read on @;
Finally we need to discover the source of the natural gas deposits, and the effects of natural gas extraction on regional populations. One case in point is in Bolivia, where organized campesinos have practically shut down the country's roads with blockades to protest the extraction and export of the resources under their feet..
Following the election of Evo Morales, Bolivia nationalized their natural gas on May 1, 2006. This follows several decades of privatization initiated by World Bank/IMF to benefit US corporations eager to export Bolivia's natural gas..
This from ZNet;
"The privatization of Bolivia's oil and gas industry during the nineties was part of an ambitious economic overhaul, a condition of World Bank and International Monetary Fund restructuring plans implemented by the government of then-President Gonzalo Sánchez de Lozada. Along with five other key state industries, YPFB's exploration, drilling, and transportation operations were turned over to private foreign control. A few years later, the subsequent government of Hugo Banzer completed the dissolution of YPFB by selling off the country's refineries and pipelines at bargain prices.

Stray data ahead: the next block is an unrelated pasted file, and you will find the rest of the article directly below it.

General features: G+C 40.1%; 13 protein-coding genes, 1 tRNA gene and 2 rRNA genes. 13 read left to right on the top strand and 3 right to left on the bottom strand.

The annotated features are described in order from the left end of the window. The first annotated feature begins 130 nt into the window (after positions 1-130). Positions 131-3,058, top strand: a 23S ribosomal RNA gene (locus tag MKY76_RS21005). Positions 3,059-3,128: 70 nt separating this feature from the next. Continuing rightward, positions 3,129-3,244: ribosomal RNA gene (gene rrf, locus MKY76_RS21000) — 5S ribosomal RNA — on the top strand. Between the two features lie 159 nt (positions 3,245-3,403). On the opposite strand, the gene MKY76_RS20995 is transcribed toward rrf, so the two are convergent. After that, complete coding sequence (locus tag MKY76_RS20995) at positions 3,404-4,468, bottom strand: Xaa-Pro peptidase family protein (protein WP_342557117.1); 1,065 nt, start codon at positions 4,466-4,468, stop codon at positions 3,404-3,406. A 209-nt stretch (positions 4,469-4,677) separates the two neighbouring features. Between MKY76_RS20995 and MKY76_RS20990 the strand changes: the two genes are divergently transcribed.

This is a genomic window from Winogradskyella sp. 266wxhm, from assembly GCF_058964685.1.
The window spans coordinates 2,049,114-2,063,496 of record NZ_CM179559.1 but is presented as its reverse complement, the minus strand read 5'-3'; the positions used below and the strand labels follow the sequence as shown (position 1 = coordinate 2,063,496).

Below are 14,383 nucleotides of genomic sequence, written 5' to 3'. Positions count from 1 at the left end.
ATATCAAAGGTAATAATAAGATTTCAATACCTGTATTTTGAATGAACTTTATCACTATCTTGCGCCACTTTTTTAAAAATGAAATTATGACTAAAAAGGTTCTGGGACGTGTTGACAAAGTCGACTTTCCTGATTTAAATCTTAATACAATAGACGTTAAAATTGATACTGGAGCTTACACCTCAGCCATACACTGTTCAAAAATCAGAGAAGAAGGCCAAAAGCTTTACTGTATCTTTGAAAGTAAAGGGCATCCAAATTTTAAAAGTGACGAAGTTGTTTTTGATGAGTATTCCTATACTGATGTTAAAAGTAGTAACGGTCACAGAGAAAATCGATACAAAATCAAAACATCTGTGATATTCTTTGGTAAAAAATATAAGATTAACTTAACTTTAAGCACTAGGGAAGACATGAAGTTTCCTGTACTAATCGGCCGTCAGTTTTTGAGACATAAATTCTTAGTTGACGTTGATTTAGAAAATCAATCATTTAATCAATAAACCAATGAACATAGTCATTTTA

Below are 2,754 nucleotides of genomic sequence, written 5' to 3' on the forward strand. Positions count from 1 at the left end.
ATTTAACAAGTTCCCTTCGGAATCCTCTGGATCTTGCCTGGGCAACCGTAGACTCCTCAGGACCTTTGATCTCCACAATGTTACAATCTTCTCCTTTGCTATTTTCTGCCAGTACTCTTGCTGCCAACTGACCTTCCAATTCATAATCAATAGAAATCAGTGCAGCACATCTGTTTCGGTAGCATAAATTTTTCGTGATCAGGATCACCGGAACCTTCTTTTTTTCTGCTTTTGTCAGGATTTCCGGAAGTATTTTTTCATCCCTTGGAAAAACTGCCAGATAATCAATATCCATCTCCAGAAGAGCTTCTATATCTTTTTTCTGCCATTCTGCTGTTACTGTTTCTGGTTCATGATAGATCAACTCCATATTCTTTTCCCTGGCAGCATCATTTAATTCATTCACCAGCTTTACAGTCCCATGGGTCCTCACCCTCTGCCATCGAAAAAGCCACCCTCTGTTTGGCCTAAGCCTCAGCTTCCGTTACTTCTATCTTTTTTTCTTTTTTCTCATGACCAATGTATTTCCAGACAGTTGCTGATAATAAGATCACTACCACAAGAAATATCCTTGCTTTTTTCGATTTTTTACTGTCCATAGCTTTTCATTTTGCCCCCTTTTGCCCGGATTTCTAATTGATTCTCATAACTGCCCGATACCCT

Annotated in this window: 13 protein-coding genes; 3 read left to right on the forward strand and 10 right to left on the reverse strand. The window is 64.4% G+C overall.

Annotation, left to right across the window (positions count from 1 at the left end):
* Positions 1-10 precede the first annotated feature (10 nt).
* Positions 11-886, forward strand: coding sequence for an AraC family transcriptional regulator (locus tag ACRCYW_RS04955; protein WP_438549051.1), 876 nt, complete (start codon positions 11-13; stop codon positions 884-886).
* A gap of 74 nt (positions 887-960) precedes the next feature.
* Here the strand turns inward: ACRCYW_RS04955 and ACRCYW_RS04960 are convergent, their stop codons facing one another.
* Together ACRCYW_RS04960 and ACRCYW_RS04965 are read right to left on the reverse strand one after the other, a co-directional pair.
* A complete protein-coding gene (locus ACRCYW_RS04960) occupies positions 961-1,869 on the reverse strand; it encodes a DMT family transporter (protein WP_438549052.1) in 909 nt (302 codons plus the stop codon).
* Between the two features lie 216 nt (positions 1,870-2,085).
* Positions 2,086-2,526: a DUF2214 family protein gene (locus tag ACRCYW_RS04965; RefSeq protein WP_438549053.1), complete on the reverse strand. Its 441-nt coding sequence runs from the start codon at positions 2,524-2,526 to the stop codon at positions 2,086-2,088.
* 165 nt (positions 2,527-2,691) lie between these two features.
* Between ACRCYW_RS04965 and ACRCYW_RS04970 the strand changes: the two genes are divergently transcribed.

Brazilian Petrobras paid $114 million for the Cochabamba refinery and an additional refinery in Santa Cruz. Zambrana points out that if you subtract the millions of dollars in materials, gas, and derivatives thrown in for free, Petrobras actually only paid $50 million to control 90% of Bolivia's refining capacity - the rights, the land, the machinery, even YPFB staff.
"The land alone is worth more than that," says Zambrana. "Basically we gave it away."
When Sánchez de Lozada sold his privatization plan to the people of Bolivia, they were promised a road to prosperity and were assured that the Bolivian government would remain in the drivers seat. But in a series of backroom deals with foreign corporations, Bolivians were forced to watch as someone else drove off with their gas.
It was this clash between promises and reality that ignited the explosive popular demand for nationalization that brought down two Bolivian governments in the last three years and made possible Evo Morales' unprecedented election victory last December.